7. You share with us daily how 'you read the gospels;' so, your comment is certainly not a surprise.  I guess there is only one reading of the Bible that is allowed here, in this 'experimental' environment?

    OTOH, what does your or my 'reading of the bible' have to do with any of the actual statements/questions in my comment?  This reminds me of a shell game; just get the mark's eyes off the pea.  Bring up dispensationalism, that quirky theory, and the actual comment can simply be dismissed.  Those were sincere questions that have nothing to do with dispensationalism.
    And, thanks for the link.  I'll have to go see what dispensationalism is all about.

  8. Leaving the weeds would make sense. You can't go crawling all over your field pulling them all out when they're small, partly because of the time it would take, and partly because youd trample the corn in the process. Later, the weed roots would become entangled with the corn roots. If you pulled out a weed, you'd get a couple of corn plants along with it. Either way, you have to leave the weeds.

  9. Your point is well-taken with regard to others ... "with what measure" and so on.



    I wonder how much it applies to myself considered as a bundle of often-conflicting desires and experiences? I don't want to just leave myself alone, but feel I need to be gentle with myself also. Likewise or even more so my children and children in our kids' church groups.



    Answering my own question, I recall that as a youngster I was a fairly heavy smoker (cigarettes) ... as they say, quitting is easy, many do it quite frequently. Eventually, gradually, I came to understand that it *really* made me feel bad, physically ill ... I didn't exactly loose the desire, but when I understood that the desire wasn't satisfied by the act, I stopped doing it. On to the next question, awakening that desire in myself was a foolish thing to do. Concerning the other desires and experiences I want to uproot from my life ... there's a question there, but I find I don't know how to formulate it. I suppose the answer is still "forgiveness and patience." I almost wrote "suffering and patience."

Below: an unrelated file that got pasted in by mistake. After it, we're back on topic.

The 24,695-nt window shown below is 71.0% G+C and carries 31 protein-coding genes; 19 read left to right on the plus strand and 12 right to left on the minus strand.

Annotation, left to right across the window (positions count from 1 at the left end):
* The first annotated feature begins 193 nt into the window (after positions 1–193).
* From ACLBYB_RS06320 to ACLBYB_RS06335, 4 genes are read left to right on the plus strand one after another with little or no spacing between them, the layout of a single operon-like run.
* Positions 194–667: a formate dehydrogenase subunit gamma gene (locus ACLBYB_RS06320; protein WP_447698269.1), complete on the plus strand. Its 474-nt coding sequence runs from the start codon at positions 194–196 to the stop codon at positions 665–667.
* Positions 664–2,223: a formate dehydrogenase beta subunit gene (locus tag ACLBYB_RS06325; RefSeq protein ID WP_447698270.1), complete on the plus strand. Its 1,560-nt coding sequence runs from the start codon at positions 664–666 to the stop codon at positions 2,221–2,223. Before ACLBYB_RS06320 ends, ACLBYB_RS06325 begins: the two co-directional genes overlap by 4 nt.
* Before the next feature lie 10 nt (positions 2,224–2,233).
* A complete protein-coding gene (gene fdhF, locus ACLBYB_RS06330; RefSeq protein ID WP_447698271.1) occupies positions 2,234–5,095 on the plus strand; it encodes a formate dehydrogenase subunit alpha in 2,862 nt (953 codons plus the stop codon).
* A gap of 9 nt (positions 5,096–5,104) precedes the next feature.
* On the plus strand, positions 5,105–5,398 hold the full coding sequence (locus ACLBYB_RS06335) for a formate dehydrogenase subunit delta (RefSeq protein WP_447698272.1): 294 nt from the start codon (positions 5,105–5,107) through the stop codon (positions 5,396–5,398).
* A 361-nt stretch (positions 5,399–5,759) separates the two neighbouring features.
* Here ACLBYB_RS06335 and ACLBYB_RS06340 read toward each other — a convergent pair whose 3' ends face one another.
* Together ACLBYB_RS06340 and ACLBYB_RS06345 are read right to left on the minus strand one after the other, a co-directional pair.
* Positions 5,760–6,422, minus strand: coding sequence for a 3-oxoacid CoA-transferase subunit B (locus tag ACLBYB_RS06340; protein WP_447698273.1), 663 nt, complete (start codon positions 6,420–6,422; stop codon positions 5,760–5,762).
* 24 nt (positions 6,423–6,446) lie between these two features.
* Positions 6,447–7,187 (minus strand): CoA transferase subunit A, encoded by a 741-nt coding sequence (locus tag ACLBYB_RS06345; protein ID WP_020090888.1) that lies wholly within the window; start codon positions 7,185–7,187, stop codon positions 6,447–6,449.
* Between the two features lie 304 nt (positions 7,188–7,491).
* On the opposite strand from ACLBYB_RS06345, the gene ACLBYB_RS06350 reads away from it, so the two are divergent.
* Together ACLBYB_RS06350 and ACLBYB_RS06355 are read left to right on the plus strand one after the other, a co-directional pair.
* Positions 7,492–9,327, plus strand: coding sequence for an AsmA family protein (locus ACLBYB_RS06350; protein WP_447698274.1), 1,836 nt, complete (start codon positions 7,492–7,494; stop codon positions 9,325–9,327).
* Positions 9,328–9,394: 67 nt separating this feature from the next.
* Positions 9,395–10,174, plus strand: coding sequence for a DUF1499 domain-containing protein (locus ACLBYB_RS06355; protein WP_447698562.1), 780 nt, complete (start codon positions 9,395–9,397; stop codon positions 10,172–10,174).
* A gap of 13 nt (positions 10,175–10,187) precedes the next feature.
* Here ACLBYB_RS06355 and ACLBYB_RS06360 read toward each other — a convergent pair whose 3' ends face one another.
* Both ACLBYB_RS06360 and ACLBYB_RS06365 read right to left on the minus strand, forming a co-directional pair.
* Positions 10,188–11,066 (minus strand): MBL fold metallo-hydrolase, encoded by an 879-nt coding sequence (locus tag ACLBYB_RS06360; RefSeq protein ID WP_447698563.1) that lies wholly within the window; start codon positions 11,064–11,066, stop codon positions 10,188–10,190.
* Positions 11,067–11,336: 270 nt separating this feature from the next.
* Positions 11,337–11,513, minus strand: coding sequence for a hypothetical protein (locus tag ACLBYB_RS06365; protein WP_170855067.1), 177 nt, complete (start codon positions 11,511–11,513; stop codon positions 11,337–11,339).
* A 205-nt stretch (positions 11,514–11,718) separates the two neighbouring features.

Thank you, Richard. 

  10. And how about the usual footnote on this passage, that the word translated "weeds" most likely refers to darnel, a toxic plant that is indistinguishable from wheat when it first comes up? That's a stronger warning that we don't know what we're doing when we think it's only the weeds we're tearing out.

  11. We will never know, of course, things having played out the way they have over the past 2,000 years.  Still, I always wonder what human society would look like if we, in fact, had never made any educated and discerning choices, never valued anything, never discriminated, never had any principles, and ignored all mechanisms of self-preservation.  There would be no science, no medicine, no art, no literature, no music.  No civilization.

    Yes -- neither would there have been any poverty, war, or tended gardens -- at least not for very long.  But would we as a species even have survived to this day?

  12. Richard: I'm even more pessimistic than you about our ability to separate the weeds from the wheat, the goats from the sheep. You think we're bad at it, and get it wrong often, but, I suppose, occasionally get it right: "And truth be told, I think a part of the logic here is that we're horrible, often tragically so, in making these distinctions. Who are the real good guys? Who are the real bad guys? Are churches getting this distinction right? My take: I think the churches get this wrong more often than they get this right." Whereas I think that as long as we're separating people out from other people, we *in principle* *can't* get things right, for reasons expressed by Solzhenitsyn (here I make just very slight adjustments to a famous passage of his): "If only there were weeds somewhere insidiously committing evil deeds, and it were necessary only to separate them from the rest of us and destroy them. But the line dividing weeds and wheat cuts through the heart of every human being. And who is willing to destroy a piece of his own heart?"  
    Similarly, the line dividing sheep from goats cuts through the heart of every human being. It's natural to wonder who's which when hearing that parable--and esp. to wonder which camp one is in oneself.  "It's really hard to tell, and we probably get a lot of these calls wrong" is probably an advance for most of us. Still better, though, I think, is to realize that if you're dividing whole people into two camps, you in principle can't get this right, but once we get past the assumption that everyone is wholly in one camp or the other, the answer about each of us is in fact clear. Who's a sheep and who's a goat? Well, by the criteria laid down in the parable, the answer seems quite easy: I, and everyone I know, is quite obviously both.  

  13. I love this parable, and I really like your thoughts on it.  I read this post this morning, and I completely agreed.  I thought about it several times throughout the day, though, and I realized that I might not understand what it means, practically speaking, to separate the wheat from the chaff.  I kind of feel like an idiot, or like I'm missing something obvious, but isn't your claim that those in the weeding business are weeds itself an example of separating wheat from chaff?  And if not, what is?  Again, I'm sorry if these are dumb questions; sometimes I stumble over the basics.